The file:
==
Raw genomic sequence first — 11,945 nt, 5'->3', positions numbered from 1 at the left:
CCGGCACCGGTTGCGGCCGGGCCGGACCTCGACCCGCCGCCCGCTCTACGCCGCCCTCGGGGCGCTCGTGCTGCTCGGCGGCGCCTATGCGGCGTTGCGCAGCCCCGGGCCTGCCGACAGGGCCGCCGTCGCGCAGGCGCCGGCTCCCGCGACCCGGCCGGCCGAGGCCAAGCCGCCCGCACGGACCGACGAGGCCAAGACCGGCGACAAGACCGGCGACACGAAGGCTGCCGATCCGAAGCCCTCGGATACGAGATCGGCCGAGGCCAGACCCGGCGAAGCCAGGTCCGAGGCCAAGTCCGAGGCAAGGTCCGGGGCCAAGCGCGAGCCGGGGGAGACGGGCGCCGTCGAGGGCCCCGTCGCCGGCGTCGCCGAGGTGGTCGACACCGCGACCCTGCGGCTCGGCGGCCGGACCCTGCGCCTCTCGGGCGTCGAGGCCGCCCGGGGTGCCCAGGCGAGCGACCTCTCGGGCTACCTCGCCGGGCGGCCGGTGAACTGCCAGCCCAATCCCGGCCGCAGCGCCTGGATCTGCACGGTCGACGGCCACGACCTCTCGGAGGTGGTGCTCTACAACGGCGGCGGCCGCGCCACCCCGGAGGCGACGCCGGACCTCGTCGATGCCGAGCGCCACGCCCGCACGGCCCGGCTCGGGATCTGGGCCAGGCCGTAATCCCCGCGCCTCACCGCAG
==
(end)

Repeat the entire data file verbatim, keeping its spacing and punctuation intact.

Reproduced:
Raw genomic sequence first — 11,945 nt, 5'->3', positions numbered from 1 at the left:
CCGGCACCGGTTGCGGCCGGGCCGGACCTCGACCCGCCGCCCGCTCTACGCCGCCCTCGGGGCGCTCGTGCTGCTCGGCGGCGCCTATGCGGCGTTGCGCAGCCCCGGGCCTGCCGACAGGGCCGCCGTCGCGCAGGCGCCGGCTCCCGCGACCCGGCCGGCCGAGGCCAAGCCGCCCGCACGGACCGACGAGGCCAAGACCGGCGACAAGACCGGCGACACGAAGGCTGCCGATCCGAAGCCCTCGGATACGAGATCGGCCGAGGCCAGACCCGGCGAAGCCAGGTCCGAGGCCAAGTCCGAGGCAAGGTCCGGGGCCAAGCGCGAGCCGGGGGAGACGGGCGCCGTCGAGGGCCCCGTCGCCGGCGTCGCCGAGGTGGTCGACACCGCGACCCTGCGGCTCGGCGGCCGGACCCTGCGCCTCTCGGGCGTCGAGGCCGCCCGGGGTGCCCAGGCGAGCGACCTCTCGGGCTACCTCGCCGGGCGGCCGGTGAACTGCCAGCCCAATCCCGGCCGCAGCGCCTGGATCTGCACGGTCGACGGCCACGACCTCTCGGAGGTGGTGCTCTACAACGGCGGCGGCCGCGCCACCCCGGAGGCGACGCCGGACCTCGTCGATGCCGAGCGCCACGCCCGCACGGCCCGGCTCGGGATCTGGGCCAGGCCGTAATCCCCGCGCCTCACCGCAG